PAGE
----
One of the surprising things about contralateral neurodynamic movements is that they can produce such great pain relief in certain patients that they should not be ignored. In fact I wonder if they should become a routine part of the physical examination for severe radicular pain.
Truthfully, at this stage we're not able to predict who will and who will not respond. Nevertheless, it's worth trying on your patients.
Here's the Rationale
My proposal has always been that, when we perform a neurodynamic test, we apply distal force on the nerve root. This in turn reaches the spinal cord with follows the direction of tension, ipsilateral and caudal. It is this caudal effect that draws the cord downward in the spinal canal and consequently produces a reduction in tension in the nerve root on the other side. This occurs through the vertical component vector in the cord which passes a relaxation effect to the contralateral nerve root.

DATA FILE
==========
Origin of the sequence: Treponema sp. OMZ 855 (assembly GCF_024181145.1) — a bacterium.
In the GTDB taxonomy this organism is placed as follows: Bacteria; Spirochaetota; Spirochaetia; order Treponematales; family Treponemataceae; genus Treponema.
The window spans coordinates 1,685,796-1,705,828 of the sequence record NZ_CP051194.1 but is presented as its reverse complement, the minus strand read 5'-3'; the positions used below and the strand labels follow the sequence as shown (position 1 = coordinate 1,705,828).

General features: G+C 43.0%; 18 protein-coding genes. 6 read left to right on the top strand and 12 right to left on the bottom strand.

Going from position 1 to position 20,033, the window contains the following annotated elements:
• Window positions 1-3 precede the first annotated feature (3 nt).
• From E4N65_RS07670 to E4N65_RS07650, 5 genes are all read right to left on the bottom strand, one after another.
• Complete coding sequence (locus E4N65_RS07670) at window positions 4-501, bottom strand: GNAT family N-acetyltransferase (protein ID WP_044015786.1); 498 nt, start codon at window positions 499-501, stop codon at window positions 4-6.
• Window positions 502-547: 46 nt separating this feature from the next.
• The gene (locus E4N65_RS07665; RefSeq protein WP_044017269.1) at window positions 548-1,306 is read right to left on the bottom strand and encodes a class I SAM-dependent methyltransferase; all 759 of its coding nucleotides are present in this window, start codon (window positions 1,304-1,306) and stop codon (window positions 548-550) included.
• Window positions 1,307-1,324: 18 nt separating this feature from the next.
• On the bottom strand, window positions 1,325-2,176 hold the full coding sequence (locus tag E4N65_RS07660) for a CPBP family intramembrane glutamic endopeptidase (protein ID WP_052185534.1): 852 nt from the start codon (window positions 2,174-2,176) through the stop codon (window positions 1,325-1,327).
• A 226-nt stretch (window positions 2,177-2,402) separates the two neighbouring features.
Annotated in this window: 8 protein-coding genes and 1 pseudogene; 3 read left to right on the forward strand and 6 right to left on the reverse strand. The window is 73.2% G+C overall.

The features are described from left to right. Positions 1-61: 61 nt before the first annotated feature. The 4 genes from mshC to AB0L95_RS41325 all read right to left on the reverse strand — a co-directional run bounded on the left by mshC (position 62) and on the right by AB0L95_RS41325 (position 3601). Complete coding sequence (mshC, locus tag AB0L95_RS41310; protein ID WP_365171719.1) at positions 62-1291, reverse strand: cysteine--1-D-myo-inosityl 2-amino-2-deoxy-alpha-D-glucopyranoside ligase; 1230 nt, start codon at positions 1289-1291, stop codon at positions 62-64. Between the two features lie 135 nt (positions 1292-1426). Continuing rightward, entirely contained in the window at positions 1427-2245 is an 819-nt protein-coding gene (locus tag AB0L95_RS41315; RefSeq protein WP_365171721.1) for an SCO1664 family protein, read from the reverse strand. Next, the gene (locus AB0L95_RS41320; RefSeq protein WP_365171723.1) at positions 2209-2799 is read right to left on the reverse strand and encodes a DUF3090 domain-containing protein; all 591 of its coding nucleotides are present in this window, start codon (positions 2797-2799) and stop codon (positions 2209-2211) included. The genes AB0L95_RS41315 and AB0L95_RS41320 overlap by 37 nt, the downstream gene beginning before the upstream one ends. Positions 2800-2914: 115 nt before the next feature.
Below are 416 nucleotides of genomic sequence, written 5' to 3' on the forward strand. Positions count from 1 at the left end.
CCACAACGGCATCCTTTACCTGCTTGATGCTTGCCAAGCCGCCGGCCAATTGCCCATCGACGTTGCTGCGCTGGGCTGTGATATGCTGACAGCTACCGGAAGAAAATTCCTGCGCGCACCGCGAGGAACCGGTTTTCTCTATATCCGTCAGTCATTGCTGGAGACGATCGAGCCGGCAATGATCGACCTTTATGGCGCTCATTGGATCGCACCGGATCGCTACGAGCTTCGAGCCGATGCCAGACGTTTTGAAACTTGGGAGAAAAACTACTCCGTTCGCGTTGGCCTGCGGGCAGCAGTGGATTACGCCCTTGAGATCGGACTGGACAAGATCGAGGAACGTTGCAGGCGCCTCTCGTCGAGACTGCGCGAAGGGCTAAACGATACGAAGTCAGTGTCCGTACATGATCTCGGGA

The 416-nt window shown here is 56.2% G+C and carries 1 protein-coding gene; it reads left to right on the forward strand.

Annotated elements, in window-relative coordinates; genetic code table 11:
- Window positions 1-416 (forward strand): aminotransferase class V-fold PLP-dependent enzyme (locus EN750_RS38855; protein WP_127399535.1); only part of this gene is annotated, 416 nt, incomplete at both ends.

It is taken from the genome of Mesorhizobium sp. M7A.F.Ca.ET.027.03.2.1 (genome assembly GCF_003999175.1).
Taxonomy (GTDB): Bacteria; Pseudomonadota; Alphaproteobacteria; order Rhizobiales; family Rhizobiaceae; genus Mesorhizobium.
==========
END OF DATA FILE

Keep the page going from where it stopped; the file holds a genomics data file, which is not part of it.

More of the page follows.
In diagnosis of nerve root pain, it is often difficult to perform neurodynamic tests without provoking the patient's symptoms. Therefore a contralateral neurodynamic movement can be performed as a means of reducing the patient's symptoms and gaining evidence that the nerve root and/or its associate dura etc. are involved. This can be in preference to using neurodynamic tests on the ipsilateral side to increase or 'reproduce' the patient's symptoms.
In treatment, the contralateral nerve root movement could be used to produce pain relief and therefore form a point from which treatment can be commenced.